468,765 Members | 1,694 Online
Bytes | Developer Community
New Post

Home Posts Topics Members FAQ

Post your question to a community of 468,765 developers. It's quick & easy.

For inheriting, do the symbols automatically comes at scope?

Hi,
If I inherit some template class to form another template class,
do the member functions from the parent class automatically comes to
the child class, or I need to write something like
using boost::vector<T,Alloc>::begin; etc (to get begin() and other
functions).

Similarly all the base class typedef's automatically come to the
derived class or I need to explicitly say
typedef typename std::vector<T, Alloc>::pointer pointer;

What is according to standard ?
Thanks.

Dec 4 '06 #1
3 1245

toton wrote:
Hi,
If I inherit some template class to form another template class,
do the member functions from the parent class automatically comes to
the child class, or I need to write something like
using boost::vector<T,Alloc>::begin; etc (to get begin() and other
functions).
That depends. are the members private, protected or public?
Is the base class a struct or a class?
Was inheritance a public or private inheritance?
And so on... why don't you put together a short example with no
implementation details.
To cover all the possibilities one could write a book on the subject.
>
Similarly all the base class typedef's automatically come to the
derived class or I need to explicitly say
typedef typename std::vector<T, Alloc>::pointer pointer;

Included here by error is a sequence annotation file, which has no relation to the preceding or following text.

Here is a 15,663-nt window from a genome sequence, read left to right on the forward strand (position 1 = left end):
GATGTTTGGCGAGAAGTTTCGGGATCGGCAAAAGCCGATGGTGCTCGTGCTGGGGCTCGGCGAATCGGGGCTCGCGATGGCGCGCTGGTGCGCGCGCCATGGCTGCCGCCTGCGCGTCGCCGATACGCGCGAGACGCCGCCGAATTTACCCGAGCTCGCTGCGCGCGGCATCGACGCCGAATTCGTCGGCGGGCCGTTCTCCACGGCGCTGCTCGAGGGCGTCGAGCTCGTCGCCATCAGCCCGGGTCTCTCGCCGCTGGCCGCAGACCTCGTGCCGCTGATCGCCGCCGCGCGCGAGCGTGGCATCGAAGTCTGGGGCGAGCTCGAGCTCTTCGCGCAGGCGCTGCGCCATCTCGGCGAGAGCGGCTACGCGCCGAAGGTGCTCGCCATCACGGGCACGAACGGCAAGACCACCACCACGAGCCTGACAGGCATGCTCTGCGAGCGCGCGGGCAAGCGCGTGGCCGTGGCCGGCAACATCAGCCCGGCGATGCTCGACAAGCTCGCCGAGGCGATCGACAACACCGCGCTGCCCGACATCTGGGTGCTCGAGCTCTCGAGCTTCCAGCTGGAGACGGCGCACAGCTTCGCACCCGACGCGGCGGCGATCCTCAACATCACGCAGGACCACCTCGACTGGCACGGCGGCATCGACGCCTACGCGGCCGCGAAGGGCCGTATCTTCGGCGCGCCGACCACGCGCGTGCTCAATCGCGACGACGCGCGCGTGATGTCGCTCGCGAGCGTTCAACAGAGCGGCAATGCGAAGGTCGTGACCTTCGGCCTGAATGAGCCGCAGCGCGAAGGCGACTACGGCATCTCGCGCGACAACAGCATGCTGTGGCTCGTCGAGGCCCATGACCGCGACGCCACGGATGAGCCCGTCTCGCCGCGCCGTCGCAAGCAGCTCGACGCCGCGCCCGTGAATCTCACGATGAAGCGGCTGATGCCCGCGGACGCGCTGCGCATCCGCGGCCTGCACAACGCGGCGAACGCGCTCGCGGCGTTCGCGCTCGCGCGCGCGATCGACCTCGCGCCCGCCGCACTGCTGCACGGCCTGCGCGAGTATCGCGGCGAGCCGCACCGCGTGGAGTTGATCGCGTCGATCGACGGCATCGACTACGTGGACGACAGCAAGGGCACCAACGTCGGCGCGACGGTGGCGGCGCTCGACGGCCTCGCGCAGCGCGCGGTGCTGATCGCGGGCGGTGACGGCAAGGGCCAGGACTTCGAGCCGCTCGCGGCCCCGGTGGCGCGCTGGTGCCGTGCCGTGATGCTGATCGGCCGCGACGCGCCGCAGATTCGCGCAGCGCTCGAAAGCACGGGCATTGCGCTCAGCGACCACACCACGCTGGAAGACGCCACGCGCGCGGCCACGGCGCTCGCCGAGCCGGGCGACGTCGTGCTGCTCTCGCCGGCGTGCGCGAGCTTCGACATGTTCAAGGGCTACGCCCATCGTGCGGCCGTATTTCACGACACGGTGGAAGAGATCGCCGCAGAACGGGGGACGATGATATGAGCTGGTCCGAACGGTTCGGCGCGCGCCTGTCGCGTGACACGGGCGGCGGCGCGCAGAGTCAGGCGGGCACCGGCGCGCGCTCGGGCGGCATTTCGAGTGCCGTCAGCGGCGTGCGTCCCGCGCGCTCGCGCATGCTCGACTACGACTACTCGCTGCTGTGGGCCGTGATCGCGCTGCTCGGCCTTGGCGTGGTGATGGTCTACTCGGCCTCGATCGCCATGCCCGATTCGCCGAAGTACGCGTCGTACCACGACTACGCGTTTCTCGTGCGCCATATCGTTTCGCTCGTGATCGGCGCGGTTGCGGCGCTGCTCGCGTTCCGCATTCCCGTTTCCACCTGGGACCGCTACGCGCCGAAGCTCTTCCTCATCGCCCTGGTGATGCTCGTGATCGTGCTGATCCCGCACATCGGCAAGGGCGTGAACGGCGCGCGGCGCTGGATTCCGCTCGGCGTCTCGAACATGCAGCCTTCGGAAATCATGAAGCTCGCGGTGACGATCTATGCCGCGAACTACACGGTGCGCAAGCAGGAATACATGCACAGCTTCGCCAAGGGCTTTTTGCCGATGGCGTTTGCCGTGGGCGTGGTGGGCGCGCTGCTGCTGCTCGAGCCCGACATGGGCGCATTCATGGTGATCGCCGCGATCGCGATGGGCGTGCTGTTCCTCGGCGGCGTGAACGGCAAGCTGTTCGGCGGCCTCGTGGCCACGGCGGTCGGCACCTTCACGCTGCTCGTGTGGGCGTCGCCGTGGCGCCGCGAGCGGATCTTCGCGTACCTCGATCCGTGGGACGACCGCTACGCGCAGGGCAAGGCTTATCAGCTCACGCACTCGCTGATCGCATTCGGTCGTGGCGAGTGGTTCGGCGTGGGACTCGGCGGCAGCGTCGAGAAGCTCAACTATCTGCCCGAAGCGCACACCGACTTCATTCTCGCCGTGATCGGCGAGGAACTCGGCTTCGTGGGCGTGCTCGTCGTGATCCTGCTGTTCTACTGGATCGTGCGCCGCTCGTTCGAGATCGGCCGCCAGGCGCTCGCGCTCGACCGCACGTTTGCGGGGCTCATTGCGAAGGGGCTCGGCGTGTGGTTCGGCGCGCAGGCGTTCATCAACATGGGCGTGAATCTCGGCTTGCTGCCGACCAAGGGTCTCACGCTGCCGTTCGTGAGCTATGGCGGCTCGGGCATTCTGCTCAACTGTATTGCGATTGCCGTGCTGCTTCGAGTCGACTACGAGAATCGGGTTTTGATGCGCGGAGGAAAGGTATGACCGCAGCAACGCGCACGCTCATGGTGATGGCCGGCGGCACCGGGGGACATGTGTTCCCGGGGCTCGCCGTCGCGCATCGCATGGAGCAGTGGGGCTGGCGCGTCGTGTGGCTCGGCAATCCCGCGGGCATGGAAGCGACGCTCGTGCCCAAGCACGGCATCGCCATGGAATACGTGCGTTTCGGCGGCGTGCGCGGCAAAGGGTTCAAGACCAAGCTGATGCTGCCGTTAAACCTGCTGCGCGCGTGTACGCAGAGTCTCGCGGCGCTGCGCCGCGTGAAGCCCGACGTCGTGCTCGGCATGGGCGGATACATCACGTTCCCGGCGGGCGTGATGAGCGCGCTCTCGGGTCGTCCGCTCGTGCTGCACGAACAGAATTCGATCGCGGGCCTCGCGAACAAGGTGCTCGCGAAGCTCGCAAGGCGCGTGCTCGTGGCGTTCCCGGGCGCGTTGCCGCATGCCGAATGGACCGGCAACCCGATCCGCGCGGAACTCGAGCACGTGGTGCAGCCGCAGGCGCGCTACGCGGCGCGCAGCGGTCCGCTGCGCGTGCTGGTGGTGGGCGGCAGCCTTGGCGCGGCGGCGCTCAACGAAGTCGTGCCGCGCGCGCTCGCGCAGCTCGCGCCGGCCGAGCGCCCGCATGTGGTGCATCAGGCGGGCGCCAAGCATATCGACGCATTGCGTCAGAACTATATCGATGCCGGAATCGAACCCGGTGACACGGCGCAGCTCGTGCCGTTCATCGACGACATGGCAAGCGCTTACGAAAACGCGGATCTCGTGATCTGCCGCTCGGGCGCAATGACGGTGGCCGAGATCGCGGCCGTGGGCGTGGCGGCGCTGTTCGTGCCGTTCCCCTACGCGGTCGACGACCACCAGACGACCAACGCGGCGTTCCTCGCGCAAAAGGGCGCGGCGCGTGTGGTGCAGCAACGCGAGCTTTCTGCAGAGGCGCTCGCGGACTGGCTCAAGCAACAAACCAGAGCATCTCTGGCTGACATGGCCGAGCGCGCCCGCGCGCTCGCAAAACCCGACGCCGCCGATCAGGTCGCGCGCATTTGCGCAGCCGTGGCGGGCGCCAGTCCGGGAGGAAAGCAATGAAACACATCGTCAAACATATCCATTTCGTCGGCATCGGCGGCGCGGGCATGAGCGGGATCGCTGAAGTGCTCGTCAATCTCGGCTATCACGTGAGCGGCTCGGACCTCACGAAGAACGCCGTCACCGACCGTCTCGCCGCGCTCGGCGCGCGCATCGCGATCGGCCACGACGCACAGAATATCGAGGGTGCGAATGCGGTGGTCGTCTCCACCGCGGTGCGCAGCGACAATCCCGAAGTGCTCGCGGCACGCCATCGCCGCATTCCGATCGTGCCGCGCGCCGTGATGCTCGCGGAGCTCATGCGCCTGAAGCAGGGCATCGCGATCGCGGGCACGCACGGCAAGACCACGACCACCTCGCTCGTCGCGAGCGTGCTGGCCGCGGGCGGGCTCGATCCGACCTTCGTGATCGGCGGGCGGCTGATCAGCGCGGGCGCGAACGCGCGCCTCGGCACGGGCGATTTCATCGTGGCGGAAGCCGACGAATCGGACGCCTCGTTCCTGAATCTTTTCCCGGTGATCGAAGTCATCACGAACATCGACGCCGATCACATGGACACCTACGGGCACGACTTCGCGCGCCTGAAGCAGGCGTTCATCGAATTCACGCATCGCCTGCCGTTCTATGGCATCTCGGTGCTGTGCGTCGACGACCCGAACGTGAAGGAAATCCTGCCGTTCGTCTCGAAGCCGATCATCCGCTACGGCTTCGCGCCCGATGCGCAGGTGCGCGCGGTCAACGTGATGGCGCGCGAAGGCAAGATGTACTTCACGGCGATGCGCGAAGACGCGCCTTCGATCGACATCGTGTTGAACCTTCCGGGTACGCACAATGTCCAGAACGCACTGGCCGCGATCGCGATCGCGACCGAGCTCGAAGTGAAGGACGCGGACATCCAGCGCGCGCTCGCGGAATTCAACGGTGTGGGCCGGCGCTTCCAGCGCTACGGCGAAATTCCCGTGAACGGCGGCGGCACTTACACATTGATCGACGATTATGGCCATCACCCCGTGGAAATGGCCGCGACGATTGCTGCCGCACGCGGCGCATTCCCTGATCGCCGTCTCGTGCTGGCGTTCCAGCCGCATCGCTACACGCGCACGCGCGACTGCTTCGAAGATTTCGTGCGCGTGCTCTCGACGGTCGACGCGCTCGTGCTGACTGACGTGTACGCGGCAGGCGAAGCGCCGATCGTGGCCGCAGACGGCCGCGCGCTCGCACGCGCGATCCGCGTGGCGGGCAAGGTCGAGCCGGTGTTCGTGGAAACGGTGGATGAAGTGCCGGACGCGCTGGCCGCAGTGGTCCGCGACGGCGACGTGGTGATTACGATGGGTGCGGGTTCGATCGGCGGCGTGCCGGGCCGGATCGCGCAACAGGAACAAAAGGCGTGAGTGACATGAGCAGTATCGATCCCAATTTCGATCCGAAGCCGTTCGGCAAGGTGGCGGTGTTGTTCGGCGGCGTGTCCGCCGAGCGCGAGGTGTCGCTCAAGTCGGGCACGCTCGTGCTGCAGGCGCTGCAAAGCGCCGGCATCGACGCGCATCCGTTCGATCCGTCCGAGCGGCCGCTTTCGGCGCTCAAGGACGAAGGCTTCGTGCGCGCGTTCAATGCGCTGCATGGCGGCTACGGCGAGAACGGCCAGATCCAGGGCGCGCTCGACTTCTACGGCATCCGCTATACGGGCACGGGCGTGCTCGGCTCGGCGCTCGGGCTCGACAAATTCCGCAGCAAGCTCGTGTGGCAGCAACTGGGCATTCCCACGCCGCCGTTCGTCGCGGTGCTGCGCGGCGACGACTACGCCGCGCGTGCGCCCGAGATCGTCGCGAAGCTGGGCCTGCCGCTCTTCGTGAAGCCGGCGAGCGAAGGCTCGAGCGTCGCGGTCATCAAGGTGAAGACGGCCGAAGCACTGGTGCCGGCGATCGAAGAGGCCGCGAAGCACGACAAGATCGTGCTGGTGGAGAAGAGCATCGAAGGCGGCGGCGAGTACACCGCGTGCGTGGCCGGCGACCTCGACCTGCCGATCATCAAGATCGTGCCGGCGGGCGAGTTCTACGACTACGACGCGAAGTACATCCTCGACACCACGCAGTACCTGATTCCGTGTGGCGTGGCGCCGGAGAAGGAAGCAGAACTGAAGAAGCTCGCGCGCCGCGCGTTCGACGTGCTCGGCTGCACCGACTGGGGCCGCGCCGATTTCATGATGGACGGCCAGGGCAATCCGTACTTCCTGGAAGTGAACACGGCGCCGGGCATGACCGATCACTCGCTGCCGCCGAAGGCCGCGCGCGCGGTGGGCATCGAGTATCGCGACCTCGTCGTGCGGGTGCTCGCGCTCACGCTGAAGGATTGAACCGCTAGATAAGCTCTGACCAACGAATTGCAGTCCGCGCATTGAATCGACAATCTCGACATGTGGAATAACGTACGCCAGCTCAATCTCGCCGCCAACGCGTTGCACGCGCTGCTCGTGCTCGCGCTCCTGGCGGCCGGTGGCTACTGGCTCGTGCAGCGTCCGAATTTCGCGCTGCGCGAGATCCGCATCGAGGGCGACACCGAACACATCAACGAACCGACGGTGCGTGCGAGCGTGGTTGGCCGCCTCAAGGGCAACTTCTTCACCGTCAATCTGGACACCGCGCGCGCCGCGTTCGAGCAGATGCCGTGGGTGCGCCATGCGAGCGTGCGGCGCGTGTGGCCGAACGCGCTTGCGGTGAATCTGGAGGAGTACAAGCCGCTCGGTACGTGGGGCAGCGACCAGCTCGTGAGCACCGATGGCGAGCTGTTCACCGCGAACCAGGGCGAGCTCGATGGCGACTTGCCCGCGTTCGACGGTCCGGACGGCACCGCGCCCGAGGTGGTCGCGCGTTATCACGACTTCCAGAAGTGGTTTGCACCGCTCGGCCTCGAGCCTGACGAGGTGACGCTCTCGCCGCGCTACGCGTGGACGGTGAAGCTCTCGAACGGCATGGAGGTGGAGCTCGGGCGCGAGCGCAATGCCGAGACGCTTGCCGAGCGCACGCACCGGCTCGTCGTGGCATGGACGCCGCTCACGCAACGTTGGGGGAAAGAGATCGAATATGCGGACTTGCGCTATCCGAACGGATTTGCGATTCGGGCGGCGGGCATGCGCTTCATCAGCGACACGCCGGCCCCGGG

What is according to standard ?
Thanks.
Dec 4 '06 #2
toton wrote:
Hi,
If I inherit some template class to form another template class,
do the member functions from the parent class automatically comes to
the child class, or I need to write something like
using boost::vector<T,Alloc>::begin; etc (to get begin() and other
functions).

Similarly all the base class typedef's automatically come to the
derived class or I need to explicitly say
typedef typename std::vector<T, Alloc>::pointer pointer;

What is according to standard ?
They are inherited, but they become dependent names. E.g.:

template < typename T >
struct bad_practice : std::vector<T{};

int main ( void ) {
bad_practice<int>::size_type i;
}

should work. However

template < typename T >
struct bad_practice : std::vector<T{

size_type i;

};

should not.
Best

Kai-Uwe Bux
Dec 4 '06 #3

Salt_Peter wrote:
toton wrote:
Hi,
If I inherit some template class to form another template class,
do the member functions from the parent class automatically comes to
the child class, or I need to write something like
using boost::vector<T,Alloc>::begin; etc (to get begin() and other
functions).

That depends. are the members private, protected or public?
Is the base class a struct or a class?
Was inheritance a public or private inheritance?
And so on... why don't you put together a short example with no
implementation details.
Here is an example I was trying to compile, and spending hard hours :(
..
The example uses a few boost library though, and have a second problem
Here I was using boost::range mostly. But I failed to compile it using
VS7.1 and VS2005. They were both saying some type conversion problem
(Though I don't find any, it it is hard to debug templates), while
mingw was complaining about using thing, and after that it compiles
finely.
Here is the complete source code (boost rc 1_34 is used , along with
one sandbox circular_buffer class )
#include <iterator>
#include <memory>